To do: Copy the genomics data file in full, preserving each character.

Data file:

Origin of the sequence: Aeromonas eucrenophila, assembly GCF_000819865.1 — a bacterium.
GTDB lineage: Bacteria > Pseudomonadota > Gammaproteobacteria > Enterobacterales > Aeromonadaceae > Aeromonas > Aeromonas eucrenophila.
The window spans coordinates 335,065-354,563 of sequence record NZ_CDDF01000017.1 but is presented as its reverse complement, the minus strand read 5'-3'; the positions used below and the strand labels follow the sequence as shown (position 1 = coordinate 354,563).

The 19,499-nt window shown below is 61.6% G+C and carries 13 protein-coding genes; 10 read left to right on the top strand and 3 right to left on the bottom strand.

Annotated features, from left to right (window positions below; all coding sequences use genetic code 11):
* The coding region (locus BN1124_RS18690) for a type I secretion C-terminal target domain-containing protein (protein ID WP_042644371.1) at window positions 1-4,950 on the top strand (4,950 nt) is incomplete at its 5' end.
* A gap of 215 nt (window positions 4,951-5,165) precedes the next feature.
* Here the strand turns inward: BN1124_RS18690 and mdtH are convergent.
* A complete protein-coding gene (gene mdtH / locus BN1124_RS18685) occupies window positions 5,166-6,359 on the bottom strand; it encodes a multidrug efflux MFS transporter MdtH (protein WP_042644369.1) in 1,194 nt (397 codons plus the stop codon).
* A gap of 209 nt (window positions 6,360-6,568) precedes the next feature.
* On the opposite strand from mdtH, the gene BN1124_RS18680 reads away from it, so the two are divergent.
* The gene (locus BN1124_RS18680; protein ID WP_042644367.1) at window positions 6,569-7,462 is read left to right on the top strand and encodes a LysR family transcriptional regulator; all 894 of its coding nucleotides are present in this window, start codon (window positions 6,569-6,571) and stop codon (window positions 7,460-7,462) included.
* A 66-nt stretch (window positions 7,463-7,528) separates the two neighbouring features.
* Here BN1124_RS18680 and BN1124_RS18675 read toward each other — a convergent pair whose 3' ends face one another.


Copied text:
Origin of the sequence: Aeromonas eucrenophila, assembly GCF_000819865.1 — a bacterium.
GTDB lineage: Bacteria > Pseudomonadota > Gammaproteobacteria > Enterobacterales > Aeromonadaceae > Aeromonas > Aeromonas eucrenophila.
The window spans coordinates 335,065-354,563 of sequence record NZ_CDDF01000017.1 but is presented as its reverse complement, the minus strand read 5'-3'; the positions used below and the strand labels follow the sequence as shown (position 1 = coordinate 354,563).

The 19,499-nt window shown below is 61.6% G+C and carries 13 protein-coding genes; 10 read left to right on the top strand and 3 right to left on the bottom strand.

Annotated features, from left to right (window positions below; all coding sequences use genetic code 11):
* The coding region (locus BN1124_RS18690) for a type I secretion C-terminal target domain-containing protein (protein ID WP_042644371.1) at window positions 1-4,950 on the top strand (4,950 nt) is incomplete at its 5' end.
* A gap of 215 nt (window positions 4,951-5,165) precedes the next feature.
* Here the strand turns inward: BN1124_RS18690 and mdtH are convergent.
* A complete protein-coding gene (gene mdtH / locus BN1124_RS18685) occupies window positions 5,166-6,359 on the bottom strand; it encodes a multidrug efflux MFS transporter MdtH (protein WP_042644369.1) in 1,194 nt (397 codons plus the stop codon).
* A gap of 209 nt (window positions 6,360-6,568) precedes the next feature.
* On the opposite strand from mdtH, the gene BN1124_RS18680 reads away from it, so the two are divergent.
* The gene (locus BN1124_RS18680; protein ID WP_042644367.1) at window positions 6,569-7,462 is read left to right on the top strand and encodes a LysR family transcriptional regulator; all 894 of its coding nucleotides are present in this window, start codon (window positions 6,569-6,571) and stop codon (window positions 7,460-7,462) included.
* A 66-nt stretch (window positions 7,463-7,528) separates the two neighbouring features.
* Here BN1124_RS18680 and BN1124_RS18675 read toward each other — a convergent pair whose 3' ends face one another.